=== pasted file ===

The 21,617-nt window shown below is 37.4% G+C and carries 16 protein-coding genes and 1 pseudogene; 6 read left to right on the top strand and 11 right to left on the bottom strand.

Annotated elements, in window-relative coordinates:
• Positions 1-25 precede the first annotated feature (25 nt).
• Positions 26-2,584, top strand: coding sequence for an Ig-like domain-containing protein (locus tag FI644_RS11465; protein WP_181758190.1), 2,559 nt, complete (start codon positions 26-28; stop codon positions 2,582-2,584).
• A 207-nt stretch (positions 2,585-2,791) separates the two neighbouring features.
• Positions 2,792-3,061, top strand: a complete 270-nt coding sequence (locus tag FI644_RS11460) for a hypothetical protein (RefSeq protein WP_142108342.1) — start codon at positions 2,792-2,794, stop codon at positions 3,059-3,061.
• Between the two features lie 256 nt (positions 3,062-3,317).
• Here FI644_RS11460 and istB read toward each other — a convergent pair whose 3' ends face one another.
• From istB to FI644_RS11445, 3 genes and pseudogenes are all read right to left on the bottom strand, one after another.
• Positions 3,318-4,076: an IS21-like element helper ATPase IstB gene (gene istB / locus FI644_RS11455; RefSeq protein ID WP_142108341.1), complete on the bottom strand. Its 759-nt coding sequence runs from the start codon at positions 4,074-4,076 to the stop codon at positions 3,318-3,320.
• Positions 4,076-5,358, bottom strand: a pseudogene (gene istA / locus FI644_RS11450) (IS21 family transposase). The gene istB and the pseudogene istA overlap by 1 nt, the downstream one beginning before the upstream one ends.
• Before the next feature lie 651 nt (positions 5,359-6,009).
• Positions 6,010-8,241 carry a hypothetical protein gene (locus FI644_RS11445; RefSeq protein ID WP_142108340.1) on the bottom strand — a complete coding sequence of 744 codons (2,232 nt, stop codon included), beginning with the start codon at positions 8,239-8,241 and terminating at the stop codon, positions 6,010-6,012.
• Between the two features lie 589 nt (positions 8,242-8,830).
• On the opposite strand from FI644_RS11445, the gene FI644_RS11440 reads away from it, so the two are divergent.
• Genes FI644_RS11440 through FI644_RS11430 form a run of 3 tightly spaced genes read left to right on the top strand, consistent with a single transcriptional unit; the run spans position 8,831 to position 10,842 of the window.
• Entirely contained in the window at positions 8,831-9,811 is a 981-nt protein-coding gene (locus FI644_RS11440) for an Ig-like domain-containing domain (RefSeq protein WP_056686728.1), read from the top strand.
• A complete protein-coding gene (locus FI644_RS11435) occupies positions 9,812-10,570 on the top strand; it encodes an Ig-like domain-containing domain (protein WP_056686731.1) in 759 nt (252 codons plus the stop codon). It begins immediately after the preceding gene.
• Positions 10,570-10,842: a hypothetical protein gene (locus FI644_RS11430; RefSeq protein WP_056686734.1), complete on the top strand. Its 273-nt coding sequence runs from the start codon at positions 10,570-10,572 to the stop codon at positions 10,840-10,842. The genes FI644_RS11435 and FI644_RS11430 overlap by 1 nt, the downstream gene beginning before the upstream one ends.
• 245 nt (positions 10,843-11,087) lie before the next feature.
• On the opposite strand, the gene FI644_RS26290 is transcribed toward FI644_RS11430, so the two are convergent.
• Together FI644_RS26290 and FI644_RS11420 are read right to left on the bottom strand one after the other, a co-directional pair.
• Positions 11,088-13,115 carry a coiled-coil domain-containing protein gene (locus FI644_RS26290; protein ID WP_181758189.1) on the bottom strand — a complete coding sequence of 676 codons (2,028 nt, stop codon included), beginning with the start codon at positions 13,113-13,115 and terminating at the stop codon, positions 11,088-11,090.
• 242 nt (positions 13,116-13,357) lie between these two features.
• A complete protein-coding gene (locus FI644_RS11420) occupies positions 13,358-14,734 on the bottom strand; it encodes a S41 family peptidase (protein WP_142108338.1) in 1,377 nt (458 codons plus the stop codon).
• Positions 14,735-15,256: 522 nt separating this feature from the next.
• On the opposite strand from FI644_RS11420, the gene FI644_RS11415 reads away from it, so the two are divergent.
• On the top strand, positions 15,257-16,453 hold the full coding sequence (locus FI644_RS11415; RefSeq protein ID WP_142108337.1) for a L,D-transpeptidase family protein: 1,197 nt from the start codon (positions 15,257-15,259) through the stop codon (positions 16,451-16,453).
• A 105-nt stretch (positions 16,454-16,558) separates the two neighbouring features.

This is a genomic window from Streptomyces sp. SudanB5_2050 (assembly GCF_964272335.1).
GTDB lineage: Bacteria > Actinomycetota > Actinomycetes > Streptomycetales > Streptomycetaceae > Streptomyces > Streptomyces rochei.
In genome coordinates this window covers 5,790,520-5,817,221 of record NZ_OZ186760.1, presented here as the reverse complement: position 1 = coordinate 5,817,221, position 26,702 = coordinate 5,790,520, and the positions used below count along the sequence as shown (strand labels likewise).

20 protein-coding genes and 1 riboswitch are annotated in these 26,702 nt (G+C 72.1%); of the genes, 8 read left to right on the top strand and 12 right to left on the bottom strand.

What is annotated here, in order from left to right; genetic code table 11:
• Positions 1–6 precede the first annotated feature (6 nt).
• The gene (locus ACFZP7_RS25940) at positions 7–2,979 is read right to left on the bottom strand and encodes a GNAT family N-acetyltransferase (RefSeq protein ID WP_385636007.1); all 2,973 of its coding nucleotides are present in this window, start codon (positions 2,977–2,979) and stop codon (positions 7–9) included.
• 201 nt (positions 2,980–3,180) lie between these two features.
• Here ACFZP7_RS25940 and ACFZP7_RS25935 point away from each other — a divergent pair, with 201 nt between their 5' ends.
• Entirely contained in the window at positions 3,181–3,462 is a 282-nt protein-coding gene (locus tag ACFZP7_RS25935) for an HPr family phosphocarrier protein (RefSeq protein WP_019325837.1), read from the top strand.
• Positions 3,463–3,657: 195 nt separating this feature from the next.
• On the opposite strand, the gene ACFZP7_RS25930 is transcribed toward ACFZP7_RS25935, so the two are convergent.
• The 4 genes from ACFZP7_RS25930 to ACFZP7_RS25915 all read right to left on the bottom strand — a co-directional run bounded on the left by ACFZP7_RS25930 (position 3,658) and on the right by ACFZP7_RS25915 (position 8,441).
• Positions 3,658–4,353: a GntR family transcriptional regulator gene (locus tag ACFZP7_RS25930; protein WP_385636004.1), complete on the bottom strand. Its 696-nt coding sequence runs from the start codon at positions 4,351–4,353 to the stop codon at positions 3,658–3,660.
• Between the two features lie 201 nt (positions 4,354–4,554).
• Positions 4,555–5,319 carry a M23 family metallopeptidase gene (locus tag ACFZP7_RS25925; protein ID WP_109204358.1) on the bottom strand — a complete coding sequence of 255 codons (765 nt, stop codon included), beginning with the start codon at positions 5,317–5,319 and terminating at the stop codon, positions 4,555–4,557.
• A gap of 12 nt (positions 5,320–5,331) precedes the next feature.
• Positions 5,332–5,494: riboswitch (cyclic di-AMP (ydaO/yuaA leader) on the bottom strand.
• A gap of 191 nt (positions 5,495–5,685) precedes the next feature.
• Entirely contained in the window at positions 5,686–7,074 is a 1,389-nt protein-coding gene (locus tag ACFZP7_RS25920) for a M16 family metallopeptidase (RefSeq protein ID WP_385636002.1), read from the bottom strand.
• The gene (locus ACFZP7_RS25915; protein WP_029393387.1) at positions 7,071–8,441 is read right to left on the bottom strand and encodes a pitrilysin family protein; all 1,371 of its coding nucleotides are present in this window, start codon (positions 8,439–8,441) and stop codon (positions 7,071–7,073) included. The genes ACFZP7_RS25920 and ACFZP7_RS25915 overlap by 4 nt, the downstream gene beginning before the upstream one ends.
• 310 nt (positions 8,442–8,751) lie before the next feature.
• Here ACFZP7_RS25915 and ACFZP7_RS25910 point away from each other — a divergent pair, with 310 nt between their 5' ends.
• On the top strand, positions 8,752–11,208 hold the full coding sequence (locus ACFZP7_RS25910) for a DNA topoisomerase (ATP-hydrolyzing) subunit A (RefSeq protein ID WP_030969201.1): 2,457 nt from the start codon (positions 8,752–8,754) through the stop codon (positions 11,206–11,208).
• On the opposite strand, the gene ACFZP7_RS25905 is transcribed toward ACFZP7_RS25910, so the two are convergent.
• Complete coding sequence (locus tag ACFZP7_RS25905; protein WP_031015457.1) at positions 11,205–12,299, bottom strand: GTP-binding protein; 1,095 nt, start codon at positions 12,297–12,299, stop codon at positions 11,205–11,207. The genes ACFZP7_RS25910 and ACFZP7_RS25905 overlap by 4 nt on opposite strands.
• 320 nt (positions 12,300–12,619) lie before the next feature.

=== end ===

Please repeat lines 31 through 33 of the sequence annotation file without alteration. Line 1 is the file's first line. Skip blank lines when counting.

GTDB lineage: Bacteria > Actinomycetota > Actinomycetes > Streptomycetales > Streptomycetaceae > Streptomyces > Streptomyces rochei.
In genome coordinates this window covers 5,790,520-5,817,221 of record NZ_OZ186760.1, presented here as the reverse complement: position 1 = coordinate 5,817,221, position 26,702 = coordinate 5,790,520, and the positions used below count along the sequence as shown (strand labels likewise).

20 protein-coding genes and 1 riboswitch are annotated in these 26,702 nt (G+C 72.1%); of the genes, 8 read left to right on the top strand and 12 right to left on the bottom strand.